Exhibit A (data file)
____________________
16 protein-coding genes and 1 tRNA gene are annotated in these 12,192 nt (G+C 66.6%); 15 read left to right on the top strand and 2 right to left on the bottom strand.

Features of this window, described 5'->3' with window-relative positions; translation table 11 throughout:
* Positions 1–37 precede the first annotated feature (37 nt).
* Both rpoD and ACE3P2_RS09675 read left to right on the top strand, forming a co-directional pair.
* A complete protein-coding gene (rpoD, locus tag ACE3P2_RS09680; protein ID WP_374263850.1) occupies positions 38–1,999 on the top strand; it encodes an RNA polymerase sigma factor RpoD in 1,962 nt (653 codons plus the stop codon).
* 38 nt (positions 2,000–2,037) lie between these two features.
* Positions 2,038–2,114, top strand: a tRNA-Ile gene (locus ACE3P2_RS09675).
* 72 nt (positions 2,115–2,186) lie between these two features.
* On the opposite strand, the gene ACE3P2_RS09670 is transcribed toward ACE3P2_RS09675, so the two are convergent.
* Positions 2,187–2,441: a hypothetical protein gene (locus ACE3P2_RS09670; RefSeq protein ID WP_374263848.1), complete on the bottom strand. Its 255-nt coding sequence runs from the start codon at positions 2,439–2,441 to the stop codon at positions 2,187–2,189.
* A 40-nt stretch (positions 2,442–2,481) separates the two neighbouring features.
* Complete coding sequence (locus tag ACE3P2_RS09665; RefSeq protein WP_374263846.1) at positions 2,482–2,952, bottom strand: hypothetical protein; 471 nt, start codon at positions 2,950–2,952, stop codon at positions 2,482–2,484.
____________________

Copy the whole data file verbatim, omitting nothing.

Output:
16 protein-coding genes and 1 tRNA gene are annotated in these 12,192 nt (G+C 66.6%); 15 read left to right on the top strand and 2 right to left on the bottom strand.

Features of this window, described 5'->3' with window-relative positions; translation table 11 throughout:
* Positions 1–37 precede the first annotated feature (37 nt).
* Both rpoD and ACE3P2_RS09675 read left to right on the top strand, forming a co-directional pair.
* A complete protein-coding gene (rpoD, locus tag ACE3P2_RS09680; protein ID WP_374263850.1) occupies positions 38–1,999 on the top strand; it encodes an RNA polymerase sigma factor RpoD in 1,962 nt (653 codons plus the stop codon).
* 38 nt (positions 2,000–2,037) lie between these two features.
* Positions 2,038–2,114, top strand: a tRNA-Ile gene (locus ACE3P2_RS09675).
* 72 nt (positions 2,115–2,186) lie between these two features.
* On the opposite strand, the gene ACE3P2_RS09670 is transcribed toward ACE3P2_RS09675, so the two are convergent.
* Positions 2,187–2,441: a hypothetical protein gene (locus ACE3P2_RS09670; RefSeq protein ID WP_374263848.1), complete on the bottom strand. Its 255-nt coding sequence runs from the start codon at positions 2,439–2,441 to the stop codon at positions 2,187–2,189.
* A 40-nt stretch (positions 2,442–2,481) separates the two neighbouring features.
* Complete coding sequence (locus tag ACE3P2_RS09665; RefSeq protein WP_374263846.1) at positions 2,482–2,952, bottom strand: hypothetical protein; 471 nt, start codon at positions 2,950–2,952, stop codon at positions 2,482–2,484.